LAW5342 - Current issues in electronic commerce law - 2019

6 points, SCA Band 3, 0.125 EFTSL

Postgraduate - Unit

Refer to the specific census and withdrawal dates for the semester(s) in which this unit is offered.

Faculty

Law

Quota applies

Postgraduate programs are based on a model of small group teaching and therefore class sizes need to be restricted.

Not offered in 2019

Notes

For postgraduate Law discontinuation dates, please see http://www.monash.edu/law/current-students/postgraduate/pg-jd-discontinuation-dates

For postgraduate Law unit timetables, please see http://law.monash.edu.au/current-students/course-unit-information/timetables/postgraduate/index.html

Previously coded as LAW7245

Synopsis

This unit analyses electronic commerce law as a form of commercial law that incorporates technological innovation and reflects the globalisation of markets. A foundation for analysing specific laws is provided by introducing the idea of an emerging 'global lex mercatoria', providing an overview of the technology used in electronic commerce, introducing some basic electronic commerce business models, and comparing diverse national responses to the growth of electronic commerce. Specific laws governing electronic signatures and other identity management systems, electronic contracting, electronic payments will be analysed in light of those foundational concepts. The unit may also consider related competition and trade practices issues, consumer protection, information privacy, electronic commerce security and jurisdiction.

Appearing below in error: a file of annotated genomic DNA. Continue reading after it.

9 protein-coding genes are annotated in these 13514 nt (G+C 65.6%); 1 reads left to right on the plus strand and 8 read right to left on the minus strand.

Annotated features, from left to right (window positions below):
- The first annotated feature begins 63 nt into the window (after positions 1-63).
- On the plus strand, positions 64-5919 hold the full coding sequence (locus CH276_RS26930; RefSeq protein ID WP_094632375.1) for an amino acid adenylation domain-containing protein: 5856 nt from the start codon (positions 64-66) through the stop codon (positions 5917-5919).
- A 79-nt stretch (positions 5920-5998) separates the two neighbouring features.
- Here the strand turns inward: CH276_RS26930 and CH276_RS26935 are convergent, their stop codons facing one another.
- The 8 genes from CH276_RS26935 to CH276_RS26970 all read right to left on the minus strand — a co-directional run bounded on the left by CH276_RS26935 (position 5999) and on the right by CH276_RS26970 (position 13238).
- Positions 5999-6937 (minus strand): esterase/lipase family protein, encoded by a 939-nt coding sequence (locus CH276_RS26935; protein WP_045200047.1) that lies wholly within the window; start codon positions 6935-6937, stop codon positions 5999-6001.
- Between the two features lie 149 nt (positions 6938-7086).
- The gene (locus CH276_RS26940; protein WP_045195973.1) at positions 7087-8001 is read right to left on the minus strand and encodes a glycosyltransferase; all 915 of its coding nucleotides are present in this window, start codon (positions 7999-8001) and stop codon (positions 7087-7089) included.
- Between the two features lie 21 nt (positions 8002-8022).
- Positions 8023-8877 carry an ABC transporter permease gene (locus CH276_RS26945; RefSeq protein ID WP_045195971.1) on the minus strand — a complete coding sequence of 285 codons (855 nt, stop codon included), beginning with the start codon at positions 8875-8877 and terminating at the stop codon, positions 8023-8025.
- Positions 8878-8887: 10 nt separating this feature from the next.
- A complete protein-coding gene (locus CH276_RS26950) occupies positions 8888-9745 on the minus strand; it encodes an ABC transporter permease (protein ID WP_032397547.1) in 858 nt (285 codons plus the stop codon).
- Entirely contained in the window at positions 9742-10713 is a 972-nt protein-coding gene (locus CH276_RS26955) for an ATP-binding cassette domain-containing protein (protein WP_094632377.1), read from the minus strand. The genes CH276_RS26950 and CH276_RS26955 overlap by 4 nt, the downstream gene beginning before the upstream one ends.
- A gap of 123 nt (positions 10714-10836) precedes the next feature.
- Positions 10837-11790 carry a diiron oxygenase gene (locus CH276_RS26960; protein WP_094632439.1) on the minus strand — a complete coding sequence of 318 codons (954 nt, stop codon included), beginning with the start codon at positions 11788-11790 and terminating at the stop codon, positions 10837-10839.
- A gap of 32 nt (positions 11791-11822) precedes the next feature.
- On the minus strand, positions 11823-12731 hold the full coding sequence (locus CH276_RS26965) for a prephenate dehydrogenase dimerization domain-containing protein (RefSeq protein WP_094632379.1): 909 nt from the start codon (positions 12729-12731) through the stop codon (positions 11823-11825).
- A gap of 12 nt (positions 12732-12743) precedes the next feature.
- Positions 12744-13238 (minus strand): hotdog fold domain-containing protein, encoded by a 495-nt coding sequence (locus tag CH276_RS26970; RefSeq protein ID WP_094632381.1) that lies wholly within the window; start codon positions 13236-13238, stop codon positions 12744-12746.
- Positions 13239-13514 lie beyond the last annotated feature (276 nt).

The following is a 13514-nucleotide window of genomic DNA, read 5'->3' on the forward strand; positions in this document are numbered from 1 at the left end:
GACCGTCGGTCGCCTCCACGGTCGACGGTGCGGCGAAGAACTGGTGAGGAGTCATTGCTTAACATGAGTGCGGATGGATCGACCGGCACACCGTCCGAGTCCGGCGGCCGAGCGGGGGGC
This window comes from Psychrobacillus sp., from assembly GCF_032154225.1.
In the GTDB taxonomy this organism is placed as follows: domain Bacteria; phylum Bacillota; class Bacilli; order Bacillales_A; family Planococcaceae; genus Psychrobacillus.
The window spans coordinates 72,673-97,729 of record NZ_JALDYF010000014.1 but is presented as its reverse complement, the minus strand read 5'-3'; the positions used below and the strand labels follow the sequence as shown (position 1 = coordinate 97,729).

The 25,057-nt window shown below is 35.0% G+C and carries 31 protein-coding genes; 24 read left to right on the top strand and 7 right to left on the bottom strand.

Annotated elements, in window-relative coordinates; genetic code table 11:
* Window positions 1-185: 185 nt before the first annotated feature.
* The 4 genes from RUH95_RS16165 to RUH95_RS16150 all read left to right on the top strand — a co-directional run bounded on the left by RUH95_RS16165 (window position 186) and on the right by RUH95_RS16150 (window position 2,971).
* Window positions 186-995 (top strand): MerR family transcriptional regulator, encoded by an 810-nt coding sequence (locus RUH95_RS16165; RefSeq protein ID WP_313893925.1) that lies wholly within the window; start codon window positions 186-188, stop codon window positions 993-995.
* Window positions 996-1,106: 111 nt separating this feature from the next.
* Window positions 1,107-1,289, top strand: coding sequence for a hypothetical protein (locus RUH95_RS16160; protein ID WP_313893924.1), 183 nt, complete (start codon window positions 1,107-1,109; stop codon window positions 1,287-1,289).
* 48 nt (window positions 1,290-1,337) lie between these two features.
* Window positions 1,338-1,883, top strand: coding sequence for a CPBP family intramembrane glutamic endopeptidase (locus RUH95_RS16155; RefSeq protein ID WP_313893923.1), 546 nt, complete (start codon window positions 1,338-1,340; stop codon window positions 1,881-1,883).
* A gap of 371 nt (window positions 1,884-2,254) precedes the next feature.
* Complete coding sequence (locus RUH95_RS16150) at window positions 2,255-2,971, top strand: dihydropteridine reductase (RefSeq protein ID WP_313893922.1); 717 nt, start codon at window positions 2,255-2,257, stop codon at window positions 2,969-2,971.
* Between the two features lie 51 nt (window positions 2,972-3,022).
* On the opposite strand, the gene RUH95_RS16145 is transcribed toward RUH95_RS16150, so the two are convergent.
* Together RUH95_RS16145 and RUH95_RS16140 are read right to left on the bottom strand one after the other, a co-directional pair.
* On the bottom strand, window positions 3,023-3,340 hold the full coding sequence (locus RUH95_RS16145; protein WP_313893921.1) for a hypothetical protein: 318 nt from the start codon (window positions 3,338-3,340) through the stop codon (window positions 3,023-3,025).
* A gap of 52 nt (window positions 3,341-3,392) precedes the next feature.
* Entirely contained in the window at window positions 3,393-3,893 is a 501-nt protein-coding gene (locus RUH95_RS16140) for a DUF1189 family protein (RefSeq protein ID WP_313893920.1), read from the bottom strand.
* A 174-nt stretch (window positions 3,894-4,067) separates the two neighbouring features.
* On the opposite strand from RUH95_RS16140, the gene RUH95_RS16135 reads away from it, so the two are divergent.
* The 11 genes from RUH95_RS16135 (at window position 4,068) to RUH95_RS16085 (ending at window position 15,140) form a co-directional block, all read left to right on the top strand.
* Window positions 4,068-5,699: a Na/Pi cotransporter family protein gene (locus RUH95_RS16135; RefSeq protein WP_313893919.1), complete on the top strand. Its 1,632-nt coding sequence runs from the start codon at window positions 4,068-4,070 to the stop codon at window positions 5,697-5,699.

Outcomes

On completion of this unit students will be able to:

  • Apply knowledge, and understanding, of the technical foundation of electronic commerce with creativity and initiative to new situations in professional practice and/or for further learning
  • Investigate, analyse and synthesise complex information, problems, concepts and theories in relation to e-commerce systems for government, business, consumers and citizens in conducting their transactions electronically.
  • Conduct research in electronic commerce law based on knowledge of appropriate research principle and methods.
  • Use cognitive, technical and creative skills to generate and evaluate at an abstract level complex ideas and concepts relevant to electronic commerce law.

Assessment

Reseach paper (3,750 words): 50%

Take-home examination (3,000 words): 40%

Class participation: 10%

Workload requirements

24 contact hours per semester (either intensive, semi-intensive or semester long, depending on the Faculty resources, timetabling and requirements). Students will be expected to do reading set for class, and to undertake additional research and reading applicable to a 6 credit point unit.